Pointing the Way
At Las Vegas’ Desert Living Center, interpretive sculptures reveal the keys to sustainable living.
Alarm bells have been ringing for some time that the American West will run out of water if residents don’t alter their ways. With its water-gobbling casino fountains, golf courses, and swimming pools, Las Vegas in particular has been criticized for its profligate use of water. But paradoxically, the city has also been on the vanguard of water conservation. It gives residents cash incentives to tear out grassy yards and use xeriscaping. Educational campaigns encourage residents to live in harmony with the desert environment and discourage them from trying to remold it in the image of greener locales. Through such tactics, the city managed to reduce water consumption 20 percent between 2002 and 2006, even while its population grew.
Just three miles off the Las Vegas Strip, the new 180-acre Springs Preserve is teaching residents about sustainable living while they enjoy walking trails and gardens at the site of the city’s original birthplace, where a natural spring nourished Anasazi and Paiute Indians as they crossed the Mojave. The Preserve is the brainchild of Patricia Mulroy, general manager of the Southern Nevada Water Authority and director of the Las Vegas Valley Water District. In 1999—alarmed by projections that the city would run out of water in less than a decade—she embarked on a PR campaign focused on water conservation. It grew to become the $250 million Springs Preserve project.
The Preserve’s sustainability message is communicated primarily through the Desert Living Center, a five-building compound that contains the first LEED Platinum buildings in the state. AldrichPears Associates (Vancouver), worked on the master plan with the prime architect, Lucchesi Galati (Las Vegas), to provide a graphics package including interpretive exhibits, signage, and interior and exterior sculptures that highlight the building’s energy-saving features.
Exhibits range from a “compost crawl” and a “garbage truck theater” in the Sustainability Gallery to interpretives that show how a solar chimney works, how buildings can be sited to take advantage of solar power, and how butterfly roofs can be used in conjunction with gray water systems to collect and manage water. Cutaway “truth” windows show how radiant heat works underneath the floor and how the walls, underneath the stucco, are made from straw bales. In keeping with the spirit of the project, AldrichPears designed all graphics using environmentally friendly materials such as biocomposite panels, aluminum, and other recyclable content.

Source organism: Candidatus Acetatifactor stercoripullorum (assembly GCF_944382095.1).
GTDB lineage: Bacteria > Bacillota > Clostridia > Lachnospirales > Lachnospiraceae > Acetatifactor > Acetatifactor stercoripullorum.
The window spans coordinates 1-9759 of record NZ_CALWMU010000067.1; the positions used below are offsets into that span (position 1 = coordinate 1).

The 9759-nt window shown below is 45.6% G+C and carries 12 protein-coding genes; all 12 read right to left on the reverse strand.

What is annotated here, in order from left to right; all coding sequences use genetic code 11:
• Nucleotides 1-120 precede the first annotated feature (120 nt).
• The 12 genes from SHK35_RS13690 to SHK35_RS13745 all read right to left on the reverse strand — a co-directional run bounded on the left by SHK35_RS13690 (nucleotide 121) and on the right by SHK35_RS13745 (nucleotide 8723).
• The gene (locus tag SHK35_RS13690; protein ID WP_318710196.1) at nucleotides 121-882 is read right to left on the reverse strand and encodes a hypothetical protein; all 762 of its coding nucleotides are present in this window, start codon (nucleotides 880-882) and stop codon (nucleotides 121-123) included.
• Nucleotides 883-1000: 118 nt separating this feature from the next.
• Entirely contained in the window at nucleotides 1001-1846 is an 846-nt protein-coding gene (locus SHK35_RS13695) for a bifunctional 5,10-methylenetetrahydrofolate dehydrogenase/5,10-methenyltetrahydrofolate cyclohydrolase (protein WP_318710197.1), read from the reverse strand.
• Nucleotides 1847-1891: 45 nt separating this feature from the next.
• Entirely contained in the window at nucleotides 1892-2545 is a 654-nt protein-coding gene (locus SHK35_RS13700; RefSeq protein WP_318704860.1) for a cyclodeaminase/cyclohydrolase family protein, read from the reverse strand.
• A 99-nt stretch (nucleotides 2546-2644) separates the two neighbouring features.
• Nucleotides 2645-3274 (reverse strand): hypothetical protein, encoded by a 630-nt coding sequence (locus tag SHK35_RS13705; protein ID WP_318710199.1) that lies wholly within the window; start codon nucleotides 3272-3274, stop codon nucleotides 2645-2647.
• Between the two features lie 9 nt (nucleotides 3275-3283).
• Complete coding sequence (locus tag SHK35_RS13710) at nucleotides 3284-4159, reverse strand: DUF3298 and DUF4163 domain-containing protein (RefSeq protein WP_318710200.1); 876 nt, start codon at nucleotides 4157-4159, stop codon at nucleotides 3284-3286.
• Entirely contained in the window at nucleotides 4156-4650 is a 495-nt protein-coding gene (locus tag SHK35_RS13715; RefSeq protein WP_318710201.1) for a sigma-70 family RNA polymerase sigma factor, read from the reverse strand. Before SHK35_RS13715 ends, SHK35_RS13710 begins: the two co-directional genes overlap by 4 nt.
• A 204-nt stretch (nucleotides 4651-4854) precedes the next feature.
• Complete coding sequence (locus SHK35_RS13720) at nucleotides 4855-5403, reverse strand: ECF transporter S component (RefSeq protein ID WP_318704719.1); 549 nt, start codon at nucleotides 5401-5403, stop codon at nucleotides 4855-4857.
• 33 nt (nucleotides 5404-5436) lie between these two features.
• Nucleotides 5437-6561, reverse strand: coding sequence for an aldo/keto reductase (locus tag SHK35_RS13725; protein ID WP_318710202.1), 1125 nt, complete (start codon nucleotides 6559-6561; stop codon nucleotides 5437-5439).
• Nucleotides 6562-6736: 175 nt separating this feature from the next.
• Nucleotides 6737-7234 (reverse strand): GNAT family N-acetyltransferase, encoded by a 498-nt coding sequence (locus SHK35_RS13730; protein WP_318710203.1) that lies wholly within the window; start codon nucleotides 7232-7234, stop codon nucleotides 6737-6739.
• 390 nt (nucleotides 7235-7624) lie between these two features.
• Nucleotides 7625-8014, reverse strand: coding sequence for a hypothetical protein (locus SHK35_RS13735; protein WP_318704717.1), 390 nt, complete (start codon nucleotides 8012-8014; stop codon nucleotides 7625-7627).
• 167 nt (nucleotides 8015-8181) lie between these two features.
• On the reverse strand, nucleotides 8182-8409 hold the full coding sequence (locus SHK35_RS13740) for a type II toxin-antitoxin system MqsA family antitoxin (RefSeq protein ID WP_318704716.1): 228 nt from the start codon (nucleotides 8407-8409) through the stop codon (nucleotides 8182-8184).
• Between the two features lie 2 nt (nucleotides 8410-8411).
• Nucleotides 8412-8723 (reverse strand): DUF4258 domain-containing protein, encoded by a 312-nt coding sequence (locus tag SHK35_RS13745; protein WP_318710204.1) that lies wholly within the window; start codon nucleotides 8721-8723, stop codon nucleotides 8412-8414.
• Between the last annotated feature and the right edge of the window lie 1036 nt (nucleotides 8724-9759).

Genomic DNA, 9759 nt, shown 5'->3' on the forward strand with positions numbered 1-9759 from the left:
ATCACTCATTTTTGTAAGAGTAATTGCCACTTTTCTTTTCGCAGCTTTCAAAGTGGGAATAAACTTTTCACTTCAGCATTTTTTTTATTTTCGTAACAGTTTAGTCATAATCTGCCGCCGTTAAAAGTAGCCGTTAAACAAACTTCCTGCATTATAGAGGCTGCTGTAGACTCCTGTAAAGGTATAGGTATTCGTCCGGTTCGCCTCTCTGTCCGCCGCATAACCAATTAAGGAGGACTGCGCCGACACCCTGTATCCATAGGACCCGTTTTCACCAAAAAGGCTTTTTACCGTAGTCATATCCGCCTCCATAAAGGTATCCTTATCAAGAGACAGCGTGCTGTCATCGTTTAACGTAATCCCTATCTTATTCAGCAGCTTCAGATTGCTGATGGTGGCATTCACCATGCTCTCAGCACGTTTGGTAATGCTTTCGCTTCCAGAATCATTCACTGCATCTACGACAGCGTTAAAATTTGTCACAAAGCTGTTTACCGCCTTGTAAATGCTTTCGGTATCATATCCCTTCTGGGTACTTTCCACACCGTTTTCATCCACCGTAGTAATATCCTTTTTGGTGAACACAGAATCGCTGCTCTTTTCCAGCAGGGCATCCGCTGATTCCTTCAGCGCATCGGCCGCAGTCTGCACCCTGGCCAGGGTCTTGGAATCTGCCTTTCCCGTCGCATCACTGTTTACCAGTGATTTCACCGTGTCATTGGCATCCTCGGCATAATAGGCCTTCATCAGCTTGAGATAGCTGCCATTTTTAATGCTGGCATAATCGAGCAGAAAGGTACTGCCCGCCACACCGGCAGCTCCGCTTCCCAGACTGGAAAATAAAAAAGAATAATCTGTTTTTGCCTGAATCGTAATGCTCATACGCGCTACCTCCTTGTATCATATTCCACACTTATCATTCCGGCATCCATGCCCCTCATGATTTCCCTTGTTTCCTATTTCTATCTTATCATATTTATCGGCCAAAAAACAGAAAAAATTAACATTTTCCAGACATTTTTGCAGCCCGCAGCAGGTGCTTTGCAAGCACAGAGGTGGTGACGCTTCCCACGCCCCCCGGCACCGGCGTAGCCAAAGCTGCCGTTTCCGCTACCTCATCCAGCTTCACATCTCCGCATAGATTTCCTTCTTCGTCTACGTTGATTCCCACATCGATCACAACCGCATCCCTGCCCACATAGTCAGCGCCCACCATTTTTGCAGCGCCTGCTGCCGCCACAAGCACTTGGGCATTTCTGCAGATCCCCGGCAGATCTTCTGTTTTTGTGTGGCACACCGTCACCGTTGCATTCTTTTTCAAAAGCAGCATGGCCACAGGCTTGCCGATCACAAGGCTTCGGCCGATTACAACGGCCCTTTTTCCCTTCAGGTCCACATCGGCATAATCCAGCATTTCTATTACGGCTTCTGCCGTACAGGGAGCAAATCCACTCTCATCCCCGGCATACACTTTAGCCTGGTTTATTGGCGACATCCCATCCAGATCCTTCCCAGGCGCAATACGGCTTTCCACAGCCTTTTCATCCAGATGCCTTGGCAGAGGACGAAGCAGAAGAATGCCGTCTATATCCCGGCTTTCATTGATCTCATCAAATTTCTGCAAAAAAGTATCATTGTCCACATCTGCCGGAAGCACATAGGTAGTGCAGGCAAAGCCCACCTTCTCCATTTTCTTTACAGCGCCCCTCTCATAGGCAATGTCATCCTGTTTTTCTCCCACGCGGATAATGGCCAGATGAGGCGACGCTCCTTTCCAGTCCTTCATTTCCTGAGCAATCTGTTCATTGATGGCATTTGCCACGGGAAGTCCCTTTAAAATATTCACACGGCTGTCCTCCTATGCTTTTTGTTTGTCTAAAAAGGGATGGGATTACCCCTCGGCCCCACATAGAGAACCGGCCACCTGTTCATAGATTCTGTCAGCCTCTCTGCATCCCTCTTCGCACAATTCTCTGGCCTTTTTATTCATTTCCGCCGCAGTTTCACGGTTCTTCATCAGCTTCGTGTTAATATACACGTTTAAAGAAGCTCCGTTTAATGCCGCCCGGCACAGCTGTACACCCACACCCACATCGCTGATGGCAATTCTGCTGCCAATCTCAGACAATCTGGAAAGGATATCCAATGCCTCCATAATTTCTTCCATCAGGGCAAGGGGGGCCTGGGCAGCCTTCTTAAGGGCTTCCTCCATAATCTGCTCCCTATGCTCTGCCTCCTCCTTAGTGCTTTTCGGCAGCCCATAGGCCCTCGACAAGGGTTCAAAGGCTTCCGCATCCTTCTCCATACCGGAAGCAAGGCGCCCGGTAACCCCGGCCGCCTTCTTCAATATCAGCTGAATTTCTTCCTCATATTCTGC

Material as metaphor
In the Inside Out Gallery, a series of interpretive sculptures spotlight the materials and designs that put the center on the path to LEED certification. While signage and graphics don’t earn LEED certification points per se, they can yield innovation credits for interpreting and communicating sustainable features. Because many of those features are hidden, the sculptures are especially important, says AldrichPears Principal Isaac Marshall. But the sculptures don’t use words to communicate their sustainability message. “We thought that was too didactic an approach,” says Marshall. “We wanted to be more playful and artistic.”
A sculpture in the Preserve’s arroyo, for example, uses blue resin ribbons to illustrate the importance of the dry stream beds in channeling flash floods and managing ground water. Arrows mounted above clerestory windows show how the building’s design manipulates airflow to maintain comfortable temperatures with a minimal amount of air-conditioning.
The sculptures are made from materials that symbolize how changes in air circulation and water temperature help warm or cool the center’s buildings: brushed metal to represent cool air, rusted metal to represent warm air, and blue and red recycled glass and resin to represent cool and warm water. “We were given a directive by AldrichPears to live within the spirit of the LEED certification,” says Marc Burns, business development director for Pacific Studio (Seattle), the fabricator.
The sculptures operate on many levels for various visitor groups. Elementary school kids may be asked to find the sculptures in an educational scavenger hunt. Architecture students who flock to see the only LEED Platinum-certified buildings in the region use the sculptures as a starting point for in-depth discussions.
“They act more like cues that present a problem for the visitor to try to figure out,” says Marshall. “Here’s this blank wall with a swirling arrow that transitions from shiny metal to rusted metal and there are some squiggly blue glass lines. What does that mean?”
Jay Nichols, Springs Preserve interim executive director, says the sculptures communicate the center’s message and helped with LEED certification under the education criteria, “while adding aesthetic qualities to the buildings that we didn’t have before.”
Ultimately, says Marshall, the sculptures aren’t just about fact transfer. They’re about inspiring people to look more closely at their world. “We’re not just presenting people with information; we’re actually challenging them to find information and use their critical thinking skills to figure it out.”
--By Beth M. Rogers, segdDESIGN No. 20, 2008
DESERT LIVING CENTER INSIDE OUT EXHIBIT
Location: Las Vegas
Client: Las Vegas Springs Preserve
Architecture: Lucchesi Galati
Design: AldrichPears Associates
Design Team: Isaac Marshall (principal in charge), Lisa McIntosh (project manager), Brent Dutton and Richard Lien (designers), Naomi Seixas (researcher/writer), Ria Kawaguchi (graphic designer)
Fabrication: Nassal Company (general contractor), Pacific Studio (interpretive sculptures); BBI (A/V integration)
Photos: Tom Craig, Opulence Studios